The technological parts that would make two-stage-to-orbit launch a reality are all probably “in hand” already, and it is a matter of system engineering to bring them all together, Lt. Gen. Michael Hamel, head of the Space and Missile Systems Center said in Los Angeles Friday. Speaking with reporters at AFA’s National Symposium on Space, Hamel anticipates a next-generation “hybrid” program marrying a reusable first stage and expendable second stage will get underway within six years. The first stage might achieve speeds up to Mach 6 or 7, Hamel said, noting, however, that this was achieved with the X-15 program in the 1960s.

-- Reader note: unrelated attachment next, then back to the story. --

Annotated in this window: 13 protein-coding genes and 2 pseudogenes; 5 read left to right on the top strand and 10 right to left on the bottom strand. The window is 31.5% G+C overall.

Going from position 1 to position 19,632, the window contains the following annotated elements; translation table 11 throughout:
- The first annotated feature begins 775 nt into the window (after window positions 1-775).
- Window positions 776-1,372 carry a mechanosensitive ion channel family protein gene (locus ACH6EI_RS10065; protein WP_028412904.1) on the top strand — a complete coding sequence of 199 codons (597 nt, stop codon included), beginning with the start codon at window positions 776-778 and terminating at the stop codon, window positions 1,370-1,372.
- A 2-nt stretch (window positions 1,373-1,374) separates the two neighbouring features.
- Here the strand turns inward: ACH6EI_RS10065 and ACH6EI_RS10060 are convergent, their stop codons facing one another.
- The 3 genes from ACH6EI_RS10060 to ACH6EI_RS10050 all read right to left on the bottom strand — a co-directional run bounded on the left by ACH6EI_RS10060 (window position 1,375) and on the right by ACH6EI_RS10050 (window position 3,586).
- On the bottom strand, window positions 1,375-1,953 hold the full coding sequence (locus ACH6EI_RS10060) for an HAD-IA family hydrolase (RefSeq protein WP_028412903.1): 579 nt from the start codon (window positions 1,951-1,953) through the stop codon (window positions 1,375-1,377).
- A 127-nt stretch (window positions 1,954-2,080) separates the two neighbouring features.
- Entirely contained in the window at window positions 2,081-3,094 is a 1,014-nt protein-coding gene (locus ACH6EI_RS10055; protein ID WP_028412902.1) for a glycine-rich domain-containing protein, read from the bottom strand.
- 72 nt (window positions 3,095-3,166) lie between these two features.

More than 100 B-21s will be needed if the nation is to avoid creating a high demand/low capacity capability, panelists said on a Hudson Institute webinar. The B-21's flexibility, stealth, range and payload will be in high demand for a wide range of missions, both traditional and new.